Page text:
March 31, 2020

Famous Singers Explored: Fado singer Amalia Rodrigues

I decided to do feature posts on famous singers. I begin with Amalia Rodrigues, the renowned fado singer from Portugal. Fado means “fate” in Portuguese which indicates a fatalistic and somewhat dark cast to this passionate style of songs.

Rodriguez started her singing career in 1935 and started touring internationally in 1943. She was especially popular in Portugal, Spain, France and Brazil. She became known as the “Queen of Fado.”

Her most fruitful career time was in the 1960s with concerts world-wide in Europe, the U. S. and the former Soviet Union. She died in 1999. Rodriguez remains the most successful Portuguese artist in history. Her recordings remain timeless.

Here is a Youtube clip of her singing:

Emma: Jane Austen musical at Chicago Shakespeare

It came as no surprise that the audience was predominantly women at last night’s performance of Emma, a musical currently playing at Chicago Shakespeare Theater. More’s the pity since this was full of smart dialogue and lyrics, fine acting and extremely high production values.

Lora Lee Gayer is superb as the opinionated and meddlesome Emma Woodhouse. Brad Standley as the upstanding and slightly repressed Mr. Knightley goes toe to toe with her. Their exchanges are reminiscent of the screwball film comedies of the 1930s. All of the cast members, a mix of local and out-of-town talent, turn in entertaining acting and vocal performances.

Paul Gordon is the mastermind behind this lovely musical having written the book, lyrics, music and contributed to the orchestrations. The marvelous direction is by CST artistic director Barbara Gaines.

There is a diaphanous quality to the scenic design with gauzy drapes, romantic lighting and sliding minimal sets. There is not much choreography but the ball scene absolutely delights. The pit ensemble is small but mighty with violin and cello, plus a tasteful electric keyboard and a reed person adding various colors.

This makes for an absolutely charming outing to the theater. You only have until March 15 to catch Chicago Shakespeare Theater’s production of Emma. Limited tickets have been available at Hot Tix and Goldstar but paying full price would be worth every penny. Hey men, Jane Austen lives! Deal with it.

NAVY PIER, 800 EAST GRAND AVE, CHICAGO, IL 60611

www.chicagoshakes.com

Rocketman, a film inspired by the life of Sir Elton John

Released last year, Rocketman, the bio pic based on Elton John’s early life, has been currently available on selected streaming sites. In short, Taron Egerton is a wonder as Sir Elton. He justifiably won a Golden Globe as best actor for his performance, but was inexplicably left off the list of this year’s Oscar nominations.

Film credits go to director Dexter Fletcher and screenplay writer Lee Hall for choosing a dramatic arc in John’s life that has great emotional resonance. We see his difficult childhood, his precocity at the Royal Academy of Music in London and his search for a musical path. Enter lyricist, Bernie Taupin, played by actor Jamie Bell, who teams up with Elton to add words to his prolific compositions.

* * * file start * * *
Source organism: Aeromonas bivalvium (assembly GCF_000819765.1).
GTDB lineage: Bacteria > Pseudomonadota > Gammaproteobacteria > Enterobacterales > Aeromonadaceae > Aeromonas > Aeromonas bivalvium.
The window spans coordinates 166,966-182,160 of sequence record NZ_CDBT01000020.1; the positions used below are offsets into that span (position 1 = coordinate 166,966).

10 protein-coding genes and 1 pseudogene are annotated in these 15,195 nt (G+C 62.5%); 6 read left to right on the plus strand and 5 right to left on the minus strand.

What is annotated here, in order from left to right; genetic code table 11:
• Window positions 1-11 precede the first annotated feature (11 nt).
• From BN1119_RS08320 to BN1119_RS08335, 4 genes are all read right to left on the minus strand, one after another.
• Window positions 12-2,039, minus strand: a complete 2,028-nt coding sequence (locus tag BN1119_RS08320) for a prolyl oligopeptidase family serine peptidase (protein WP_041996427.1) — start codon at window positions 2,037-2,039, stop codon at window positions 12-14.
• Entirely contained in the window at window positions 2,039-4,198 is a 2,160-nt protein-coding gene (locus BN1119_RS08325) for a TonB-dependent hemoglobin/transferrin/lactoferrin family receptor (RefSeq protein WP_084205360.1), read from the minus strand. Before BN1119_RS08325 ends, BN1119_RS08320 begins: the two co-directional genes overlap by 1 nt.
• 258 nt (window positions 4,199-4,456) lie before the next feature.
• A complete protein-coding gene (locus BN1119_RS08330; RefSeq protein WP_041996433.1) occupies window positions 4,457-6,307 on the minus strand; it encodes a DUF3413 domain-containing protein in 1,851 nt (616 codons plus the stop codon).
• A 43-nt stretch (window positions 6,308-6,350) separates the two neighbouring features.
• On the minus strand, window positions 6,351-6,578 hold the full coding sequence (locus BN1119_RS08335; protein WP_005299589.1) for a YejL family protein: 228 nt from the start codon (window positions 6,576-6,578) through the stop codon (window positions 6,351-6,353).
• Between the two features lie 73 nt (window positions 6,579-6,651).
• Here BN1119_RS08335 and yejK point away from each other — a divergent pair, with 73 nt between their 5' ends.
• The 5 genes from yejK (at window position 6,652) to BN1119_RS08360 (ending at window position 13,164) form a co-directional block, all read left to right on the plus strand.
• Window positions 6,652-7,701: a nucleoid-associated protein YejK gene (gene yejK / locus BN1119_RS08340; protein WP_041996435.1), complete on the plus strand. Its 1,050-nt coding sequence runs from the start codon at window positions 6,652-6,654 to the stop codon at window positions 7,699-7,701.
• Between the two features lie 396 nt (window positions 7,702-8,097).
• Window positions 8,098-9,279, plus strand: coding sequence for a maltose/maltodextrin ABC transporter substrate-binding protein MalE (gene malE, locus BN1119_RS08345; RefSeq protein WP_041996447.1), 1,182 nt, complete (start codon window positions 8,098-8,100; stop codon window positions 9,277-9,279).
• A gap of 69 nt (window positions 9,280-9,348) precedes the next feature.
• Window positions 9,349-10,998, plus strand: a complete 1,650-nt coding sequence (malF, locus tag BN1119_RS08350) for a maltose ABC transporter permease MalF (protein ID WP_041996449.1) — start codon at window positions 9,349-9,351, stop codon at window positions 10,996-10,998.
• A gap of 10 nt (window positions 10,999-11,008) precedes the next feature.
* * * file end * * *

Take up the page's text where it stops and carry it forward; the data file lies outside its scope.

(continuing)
We see his meteoric rise as he conquers British and American music markets and becomes fabulously wealthy. Like a rocket, what goes up, must come down. Along the way, he tries to commit suicide and becomes addicted to alcohol, cocaine, cannabis, shopping and sex. The movie effectivelyly uses his participation in a rehab group as a device to tell the story.

Throughout the film, we hear those iconic hits and are bemused by his journey through ever more outrageous clothing and accessories. Those platform shoes! Those eyeglasses!

Elton John’s journey in this movie feels a little bit like that of Rocky Balboa’s in the Rocky franchise, but that is not a bad thing. We are rooting for him to turn his life around. Stay for the final credits where you get to read about “the rest of the story.”

If you love Elton John’s music, Rocketman is a must, but the film is inspiring enough for those who are less familiar with his work. Fashionistas will have a visual feast, producing both horror and delight.

Cafe Sabarsky/Neue Galerie in NYC: A Little History

Although I have not yet visited Cafe Sabarsky and the Neue Galerie on New York City’s Upper East Side, I did a little research on this storied venue.

Art dealer and museum organizer Serge Sabarsky and entrepreneur, philanthropist and art collector Ronald S. Lauder discovered a common interest in German and Austrian art and culture of the early 1900s. After Sabarsky’s death, Lauder created Neue Galerie in 2001 to honor his friend.

Located on New York’s Museum Mile, 5th Avenue from 83rd Street to 105th, Neue Galerie is the former William Starr Miller mansion at 86th Street.

The second floor is dedicated to Austrian work of the early 1900s from the Wiener Wekstätte movement and by luminaries such as Gustav Klimt, Oskar Kokoschka and Egon Schiele. Third floor contains work from the same time period by the Bauhaus movement and artists that include Wassily Kandinsky, Paul Klee, Ernst Ludwig Kirchner, Lyone Feininger, Otto Dis and George Grosz.

The museum campus includes a bookstore, a design shop and two Viennese restaurants, Cafe Sabarsky and Cafe Fledermaus.